EYE CANDY

Fast and Incredibly Chic


Edward Steichen, *Self Portrait with Photographer's Paraphenalia*,1929. Whitney Museum of American Art, New York; Steichen/Vanity Fair; © Condé Nast.

During the ‘20s and ‘30s, Edward Steichen was arguably the most in-demand photographer in America. To save time for all his projects, he would skip the hassle of parking in Manhattan and drive his car straight into the elevator of his Upper East Side studio—and out into his office on the third floor. But his pictures—each one a small, elegantly composed drama—never betrayed the speed with which he worked. “Edward Steichen in the 1920s and 1930s,” an exhibition of the master’s still lifes, portraiture, advertising, and fashion work during this era, on view at the Whitney Museum in New York, is a reminder of the master’s unfailing eye. “Edward Steichen in the 1920s and 1930s: A Recent Acquisition” runs through February 2014 at the Whitney Museum of American Art, 945 Madison Ave in New York.

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Edward Steichen, Marlene Dietrich, (1931). Whitney Museum of American Art, New York; Steichen/Vanity Fair; © Condé Nast.

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Edward Steichen, Gallant Fox (for Vanity Fair), 1930. Courtesy of Whitney Museum of American Art.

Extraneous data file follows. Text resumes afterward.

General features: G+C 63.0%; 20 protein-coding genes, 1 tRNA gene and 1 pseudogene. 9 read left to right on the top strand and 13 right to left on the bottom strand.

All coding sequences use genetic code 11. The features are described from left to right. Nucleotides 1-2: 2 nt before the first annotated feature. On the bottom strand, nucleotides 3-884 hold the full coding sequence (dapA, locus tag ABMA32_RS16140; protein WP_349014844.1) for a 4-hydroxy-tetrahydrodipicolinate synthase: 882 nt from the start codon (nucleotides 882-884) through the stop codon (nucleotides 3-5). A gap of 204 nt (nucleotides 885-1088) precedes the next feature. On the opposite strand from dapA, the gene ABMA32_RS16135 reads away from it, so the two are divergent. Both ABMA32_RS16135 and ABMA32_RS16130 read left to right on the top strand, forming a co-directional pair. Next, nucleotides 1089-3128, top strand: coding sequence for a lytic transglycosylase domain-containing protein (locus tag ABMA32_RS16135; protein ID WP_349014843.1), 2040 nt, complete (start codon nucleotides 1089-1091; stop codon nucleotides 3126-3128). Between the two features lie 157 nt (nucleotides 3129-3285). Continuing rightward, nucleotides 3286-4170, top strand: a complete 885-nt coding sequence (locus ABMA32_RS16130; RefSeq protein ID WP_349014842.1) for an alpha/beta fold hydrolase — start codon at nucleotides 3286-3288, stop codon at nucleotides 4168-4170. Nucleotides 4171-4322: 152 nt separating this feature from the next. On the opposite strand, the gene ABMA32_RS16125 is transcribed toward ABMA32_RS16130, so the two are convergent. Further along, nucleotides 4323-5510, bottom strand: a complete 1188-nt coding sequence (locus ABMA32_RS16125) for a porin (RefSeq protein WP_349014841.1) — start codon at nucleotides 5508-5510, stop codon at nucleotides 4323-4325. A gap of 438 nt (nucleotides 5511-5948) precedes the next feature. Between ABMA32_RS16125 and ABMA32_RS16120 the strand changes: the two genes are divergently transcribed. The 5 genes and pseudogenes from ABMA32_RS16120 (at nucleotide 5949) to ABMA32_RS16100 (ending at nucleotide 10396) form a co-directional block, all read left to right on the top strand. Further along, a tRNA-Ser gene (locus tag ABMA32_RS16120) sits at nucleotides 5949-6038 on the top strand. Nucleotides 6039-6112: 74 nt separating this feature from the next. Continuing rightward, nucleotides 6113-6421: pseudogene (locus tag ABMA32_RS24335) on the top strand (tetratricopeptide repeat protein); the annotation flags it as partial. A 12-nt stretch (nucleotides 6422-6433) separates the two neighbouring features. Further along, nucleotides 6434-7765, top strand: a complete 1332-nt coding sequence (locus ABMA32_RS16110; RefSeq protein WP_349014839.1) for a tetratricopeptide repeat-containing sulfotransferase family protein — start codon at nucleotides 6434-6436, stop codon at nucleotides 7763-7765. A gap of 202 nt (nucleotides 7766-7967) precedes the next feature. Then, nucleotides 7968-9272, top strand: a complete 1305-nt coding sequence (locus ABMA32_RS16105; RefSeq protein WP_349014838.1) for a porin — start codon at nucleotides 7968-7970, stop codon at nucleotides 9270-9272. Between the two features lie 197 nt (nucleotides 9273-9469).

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Edward Steichen, Vogue Fashion (Marion Morehouse in Vionnet evening gown and wrap), 1930. Courtesy of Whitney Museum of American Art.

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Edward Steichen, Ad for Coty Lipstick, (c. 1930). Whitney Museum of American Art, New York; © Permission of the Estate of Edward Steichen.

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Edward Steichen, Foxgloves, France, (1925). Whitney Museum of American Art, New York; Permission of the Estate of Edward Steichen.

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Edward Steichen, Paul Robeson as the Emperor Jones, (1933). Whitney Museum of American Art, Steichen/Vanity Fair; © Condé Nast.

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Edward Steichen, Self Portrait with Photographer’s Paraphenalia,1929. Whitney Museum of American Art, New York; Steichen/Vanity Fair; © Condé Nast.